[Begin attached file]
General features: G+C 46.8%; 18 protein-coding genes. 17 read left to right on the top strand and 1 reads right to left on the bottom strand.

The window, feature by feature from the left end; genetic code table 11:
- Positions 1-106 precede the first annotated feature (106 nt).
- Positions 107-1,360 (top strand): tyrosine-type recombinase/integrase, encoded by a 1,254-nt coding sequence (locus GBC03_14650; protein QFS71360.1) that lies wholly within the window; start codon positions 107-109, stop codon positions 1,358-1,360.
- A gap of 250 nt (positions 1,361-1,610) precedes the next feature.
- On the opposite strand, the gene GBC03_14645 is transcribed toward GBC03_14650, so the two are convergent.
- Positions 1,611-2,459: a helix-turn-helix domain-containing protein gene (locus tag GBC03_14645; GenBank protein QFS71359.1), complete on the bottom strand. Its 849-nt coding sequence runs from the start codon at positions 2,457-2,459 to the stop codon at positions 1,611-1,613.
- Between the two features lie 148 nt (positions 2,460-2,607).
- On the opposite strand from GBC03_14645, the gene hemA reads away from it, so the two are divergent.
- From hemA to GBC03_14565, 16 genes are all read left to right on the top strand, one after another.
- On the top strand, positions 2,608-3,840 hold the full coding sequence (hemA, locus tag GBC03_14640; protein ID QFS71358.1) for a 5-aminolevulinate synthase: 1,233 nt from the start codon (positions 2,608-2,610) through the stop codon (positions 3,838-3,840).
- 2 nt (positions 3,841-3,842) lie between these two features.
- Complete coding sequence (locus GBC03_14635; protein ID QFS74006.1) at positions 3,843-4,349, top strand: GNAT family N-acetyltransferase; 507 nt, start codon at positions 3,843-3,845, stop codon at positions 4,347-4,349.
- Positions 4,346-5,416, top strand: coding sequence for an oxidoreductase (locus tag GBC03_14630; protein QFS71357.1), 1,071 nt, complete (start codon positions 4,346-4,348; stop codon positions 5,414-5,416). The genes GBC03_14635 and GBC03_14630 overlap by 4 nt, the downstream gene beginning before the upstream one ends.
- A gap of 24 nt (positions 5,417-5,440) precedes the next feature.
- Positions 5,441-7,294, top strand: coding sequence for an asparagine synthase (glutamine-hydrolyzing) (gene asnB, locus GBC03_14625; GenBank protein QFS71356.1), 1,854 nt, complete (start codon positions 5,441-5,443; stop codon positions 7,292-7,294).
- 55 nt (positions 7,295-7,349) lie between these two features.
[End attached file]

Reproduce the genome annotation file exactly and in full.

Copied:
General features: G+C 46.8%; 18 protein-coding genes. 17 read left to right on the top strand and 1 reads right to left on the bottom strand.

The window, feature by feature from the left end; genetic code table 11:
- Positions 1-106 precede the first annotated feature (106 nt).
- Positions 107-1,360 (top strand): tyrosine-type recombinase/integrase, encoded by a 1,254-nt coding sequence (locus GBC03_14650; protein QFS71360.1) that lies wholly within the window; start codon positions 107-109, stop codon positions 1,358-1,360.
- A gap of 250 nt (positions 1,361-1,610) precedes the next feature.
- On the opposite strand, the gene GBC03_14645 is transcribed toward GBC03_14650, so the two are convergent.
- Positions 1,611-2,459: a helix-turn-helix domain-containing protein gene (locus tag GBC03_14645; GenBank protein QFS71359.1), complete on the bottom strand. Its 849-nt coding sequence runs from the start codon at positions 2,457-2,459 to the stop codon at positions 1,611-1,613.
- Between the two features lie 148 nt (positions 2,460-2,607).
- On the opposite strand from GBC03_14645, the gene hemA reads away from it, so the two are divergent.
- From hemA to GBC03_14565, 16 genes are all read left to right on the top strand, one after another.
- On the top strand, positions 2,608-3,840 hold the full coding sequence (hemA, locus tag GBC03_14640; protein ID QFS71358.1) for a 5-aminolevulinate synthase: 1,233 nt from the start codon (positions 2,608-2,610) through the stop codon (positions 3,838-3,840).
- 2 nt (positions 3,841-3,842) lie between these two features.
- Complete coding sequence (locus GBC03_14635; protein ID QFS74006.1) at positions 3,843-4,349, top strand: GNAT family N-acetyltransferase; 507 nt, start codon at positions 3,843-3,845, stop codon at positions 4,347-4,349.
- Positions 4,346-5,416, top strand: coding sequence for an oxidoreductase (locus tag GBC03_14630; protein QFS71357.1), 1,071 nt, complete (start codon positions 4,346-4,348; stop codon positions 5,414-5,416). The genes GBC03_14635 and GBC03_14630 overlap by 4 nt, the downstream gene beginning before the upstream one ends.
- A gap of 24 nt (positions 5,417-5,440) precedes the next feature.
- Positions 5,441-7,294, top strand: coding sequence for an asparagine synthase (glutamine-hydrolyzing) (gene asnB, locus GBC03_14625; GenBank protein QFS71356.1), 1,854 nt, complete (start codon positions 5,441-5,443; stop codon positions 7,292-7,294).
- 55 nt (positions 7,295-7,349) lie between these two features.